Halloween rains drive flood of trick-or-treaters to mall, annual record for area rainfall in sight

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A completely packed Music City Mall on Halloween night. (Photo courtesy Music City Mall)

Music City Mall — Lewisville was jam-packed the evening of Oct. 31 as Lewisville residents scrambled to find a place to trick-or-treat indoors and avoid that afternoon’s harsh showers.

Though the mall’s event was scheduled to run from 6 to 8 p.m., revellers reportedly showed up soon after 5 p.m., and most stores were completely drained of candy shortly after 6. The shortage drove online vitriol against the mall. However, the rains ended early in the evening, and many Lewisville residents reported a rich night of traditional neighborhood candy seeking.

Mall general manager Natalie Boyer said she plans to turn Malloween into an annual event.

“We are so excited to bring something unexpected and magical to Christmas this year,” Boyer said in a statement. “We can’t wait for our next big event — Santa arriving at the mall in a way the DFW has never seen before!”

Santa Claus is scheduled to arrive at the mall by helicopter 10 a.m. Nov. 17 in the south parking lot.

The Halloween rains capped off what had already become the wettest October in DFW history a week beforehand. The final rainfall number, via the National Weather Service, was 15.66 inches on the month. October 1981 saw 14.18 inches of rain — accounting for more than 30 percent of DFW rainfall for that entire year — but no other October has seen more than 10 inches of rainfall going all the way back to 1898, according to National Weather Service data.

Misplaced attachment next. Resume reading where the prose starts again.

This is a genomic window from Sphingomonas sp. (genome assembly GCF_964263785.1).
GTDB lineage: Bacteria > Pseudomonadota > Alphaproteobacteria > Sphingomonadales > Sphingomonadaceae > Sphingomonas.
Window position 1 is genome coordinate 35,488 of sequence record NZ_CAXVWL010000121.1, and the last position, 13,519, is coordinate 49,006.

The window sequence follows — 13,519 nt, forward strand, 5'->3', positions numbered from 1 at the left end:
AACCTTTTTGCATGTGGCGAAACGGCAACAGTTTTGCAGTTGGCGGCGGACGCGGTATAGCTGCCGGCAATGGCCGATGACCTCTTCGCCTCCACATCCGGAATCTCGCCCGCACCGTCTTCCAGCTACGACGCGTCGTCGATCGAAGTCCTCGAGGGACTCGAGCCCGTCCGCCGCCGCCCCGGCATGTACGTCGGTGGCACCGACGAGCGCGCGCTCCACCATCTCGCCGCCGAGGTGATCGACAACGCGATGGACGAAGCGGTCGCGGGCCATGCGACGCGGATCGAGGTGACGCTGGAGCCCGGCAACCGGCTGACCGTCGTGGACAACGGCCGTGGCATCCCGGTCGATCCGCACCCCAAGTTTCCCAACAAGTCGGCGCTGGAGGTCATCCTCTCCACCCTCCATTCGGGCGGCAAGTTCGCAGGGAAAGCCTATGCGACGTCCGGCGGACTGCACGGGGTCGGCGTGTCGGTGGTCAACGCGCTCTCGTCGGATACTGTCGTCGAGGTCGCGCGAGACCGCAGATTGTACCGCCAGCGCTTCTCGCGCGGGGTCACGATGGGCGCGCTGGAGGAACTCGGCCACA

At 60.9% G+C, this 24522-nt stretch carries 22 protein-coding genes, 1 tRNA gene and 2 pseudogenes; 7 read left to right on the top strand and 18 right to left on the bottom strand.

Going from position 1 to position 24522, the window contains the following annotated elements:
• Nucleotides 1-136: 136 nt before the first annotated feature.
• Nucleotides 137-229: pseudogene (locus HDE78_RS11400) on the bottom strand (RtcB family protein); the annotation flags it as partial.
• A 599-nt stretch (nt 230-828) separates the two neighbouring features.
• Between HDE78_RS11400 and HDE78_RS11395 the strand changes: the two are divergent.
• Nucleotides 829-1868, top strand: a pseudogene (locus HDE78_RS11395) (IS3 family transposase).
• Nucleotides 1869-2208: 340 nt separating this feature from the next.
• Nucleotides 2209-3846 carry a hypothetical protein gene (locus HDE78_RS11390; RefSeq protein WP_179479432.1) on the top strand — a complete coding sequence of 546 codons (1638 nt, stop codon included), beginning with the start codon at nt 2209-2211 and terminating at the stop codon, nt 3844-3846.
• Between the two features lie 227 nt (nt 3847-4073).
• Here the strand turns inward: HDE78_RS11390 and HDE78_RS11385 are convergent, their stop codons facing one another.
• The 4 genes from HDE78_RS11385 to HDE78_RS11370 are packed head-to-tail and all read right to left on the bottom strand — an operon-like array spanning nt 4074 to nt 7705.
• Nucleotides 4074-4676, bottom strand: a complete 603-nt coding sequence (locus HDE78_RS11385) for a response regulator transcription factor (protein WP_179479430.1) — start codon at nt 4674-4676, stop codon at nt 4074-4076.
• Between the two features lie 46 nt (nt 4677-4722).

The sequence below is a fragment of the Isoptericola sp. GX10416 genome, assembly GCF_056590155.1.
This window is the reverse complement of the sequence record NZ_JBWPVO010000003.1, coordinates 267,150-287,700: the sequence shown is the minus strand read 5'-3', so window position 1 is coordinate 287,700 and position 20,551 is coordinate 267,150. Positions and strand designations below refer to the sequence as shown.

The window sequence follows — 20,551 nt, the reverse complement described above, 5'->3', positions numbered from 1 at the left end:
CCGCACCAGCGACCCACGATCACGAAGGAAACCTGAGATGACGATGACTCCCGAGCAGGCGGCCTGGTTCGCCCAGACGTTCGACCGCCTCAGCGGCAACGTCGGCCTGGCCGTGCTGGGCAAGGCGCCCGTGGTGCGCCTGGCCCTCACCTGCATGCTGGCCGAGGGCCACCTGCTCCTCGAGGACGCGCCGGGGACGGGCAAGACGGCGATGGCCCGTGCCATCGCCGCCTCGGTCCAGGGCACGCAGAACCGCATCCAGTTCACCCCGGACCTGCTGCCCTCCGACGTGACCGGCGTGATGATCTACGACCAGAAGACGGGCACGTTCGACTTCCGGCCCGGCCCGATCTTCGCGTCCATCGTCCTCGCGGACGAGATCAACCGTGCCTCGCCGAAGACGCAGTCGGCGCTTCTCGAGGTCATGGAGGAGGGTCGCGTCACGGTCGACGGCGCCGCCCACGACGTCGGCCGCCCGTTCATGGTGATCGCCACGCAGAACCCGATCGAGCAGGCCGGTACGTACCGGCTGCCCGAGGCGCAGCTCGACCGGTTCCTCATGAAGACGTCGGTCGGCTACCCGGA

The intense precipitation lead to worry last week that Lewisville Lake might reach its capacity, but the Army Corps of Engineers found the opportunity to drain the flood pool over the weekend. As of 6 p.m. Nov. 3, the lake tops out at 528.35 feet above sea level with the flood pool 60 percent full.

DFW has experienced 50.56 inches of rainfall so far this year with two months left to go, and it’s been feast-or-famine from month to month. October accounted for more than 30 percent of the year’s rainfall so far, and February (11.31 inches) and September (12.69 inches) each represent more than 20 percent of the overall number. No other month has had even three inches.

The DFW record for annual precipitation is 62.61 inches, set just three years ago in 2015. With only 12.05 inches needed to reach that mark, another wet month in line with this year’s big three would be plenty to set the record. Even if it doesn’t hit the mark, 2018 is one of only seven years since 1898 in which DFW has seen more than 50 inches of rainfall.

DFW International Airport’s forecast for the next week calls for rain Nov. 3, 7 and 8.

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